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described cold and hot migrations, the difference between physical-to-virtual

(P2V) and virtual-to-virtual (V2V) migrations, and how to perform a P2V

migration using VMware vCenter Converter. In the second half of this twopart series, Ill explain how to import an existing virtual machine (VM) into an
ESX/ESXi Server.
VMware vCenter Converter supports several different kinds of virtual
machines. It can import into ESX/ESXi virtual machines created in a VMware
application or in a competing product. Its important to note, however, that
not all virtualization products use the same virtualization method when
running guest machines. VMware Workstation, VMware Player, VMware
Server, VMware Fusion, Parallels Desktop, Microsoft Virtual PC and Microsoft
Virtual Server all of which are compatible with vCenter Converter use
hosted virtualization.VMware ESX/ESXi Server and Microsoft Hyper-V Server,
on the other hand, use bare-metal virtualization to run VMs. The former
group of software runs on top of an existing operating system, while the
latter group runs on top of the host hardware.
These differences mean little once vCenter Converter has completed the
conversion process, but virtual machines created in hosted virtualization
software require different migration steps from virtual machines created in
bare-metal virtualization platforms.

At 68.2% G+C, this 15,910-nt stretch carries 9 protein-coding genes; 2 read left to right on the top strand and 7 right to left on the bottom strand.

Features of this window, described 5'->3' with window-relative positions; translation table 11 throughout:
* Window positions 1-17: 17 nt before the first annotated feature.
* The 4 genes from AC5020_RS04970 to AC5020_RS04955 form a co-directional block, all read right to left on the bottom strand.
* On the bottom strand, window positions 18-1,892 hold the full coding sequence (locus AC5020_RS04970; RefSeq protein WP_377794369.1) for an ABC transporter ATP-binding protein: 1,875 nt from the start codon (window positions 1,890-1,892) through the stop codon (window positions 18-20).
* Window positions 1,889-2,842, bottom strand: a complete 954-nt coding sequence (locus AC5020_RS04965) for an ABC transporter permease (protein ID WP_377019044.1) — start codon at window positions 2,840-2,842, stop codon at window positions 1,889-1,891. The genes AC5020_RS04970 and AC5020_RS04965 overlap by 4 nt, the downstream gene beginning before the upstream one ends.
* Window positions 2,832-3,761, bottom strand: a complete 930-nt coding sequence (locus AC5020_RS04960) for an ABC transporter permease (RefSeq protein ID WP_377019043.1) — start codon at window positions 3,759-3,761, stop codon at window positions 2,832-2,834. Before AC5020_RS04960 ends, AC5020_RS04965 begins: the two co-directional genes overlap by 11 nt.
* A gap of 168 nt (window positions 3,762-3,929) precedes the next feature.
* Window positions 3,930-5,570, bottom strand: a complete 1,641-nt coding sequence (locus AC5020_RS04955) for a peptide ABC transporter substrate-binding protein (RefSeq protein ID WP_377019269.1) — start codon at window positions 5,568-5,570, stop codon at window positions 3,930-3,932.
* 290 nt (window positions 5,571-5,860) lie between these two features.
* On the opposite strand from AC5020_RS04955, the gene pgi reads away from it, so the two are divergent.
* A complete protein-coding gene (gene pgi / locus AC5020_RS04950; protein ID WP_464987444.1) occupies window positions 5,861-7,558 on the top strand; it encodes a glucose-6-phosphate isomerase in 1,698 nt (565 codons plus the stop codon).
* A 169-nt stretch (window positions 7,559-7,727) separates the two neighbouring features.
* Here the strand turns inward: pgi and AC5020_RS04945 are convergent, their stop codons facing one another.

Just about all V2V migrations are cold migrations, which require that the
source system be powered off during the conversion process. It is, however,
possible to perform a hot migration of a virtual machine using the hot
migration method as described in How to Import a Virtual Machine into ESXi:
Part 1. After installing vCenter Converter Standalone to the virtual machine,
launch the Conversion wizard. Select Powered-On Machine from the dropdown menu, click Local Machine, and then follow the same steps as
described in the section P2V: Hot Migration.
One thing to keep in mind before performing a hot migration, however, is
that, in some instances, vCenter Server can interfere with the migration
process. If the source system is inside a Distributed Resource Schedule (DRS)
cluster that vCenter Server controls, DRS Power Management (DPM) will turn
off the ESX/ESXi host that vCenter Converter is working with. Change DPM to
Manual via the clusters Settings screen before performing the hot migration.
Once the migration is complete, revert Power Management to its previous
Although hot migrations have their purpose, theyre only needed when a
virtual machine is too important to be taken offline. In all other instances,
you should perform a cold migration. The following steps detail the offline
conversion process.

V2V: Cold Migration

1. Power down the source machine before proceeding. Select Convert
Machine from the toolbar to launch the Conversion wizard.
See steps 2a and 2b to import a VM from a hosted virtualization platform;
See steps 3a and 3b to import a VM from a bare-metal virtualization

2a. Hosted Virtualization: Choose VMware Workstation or Other VMware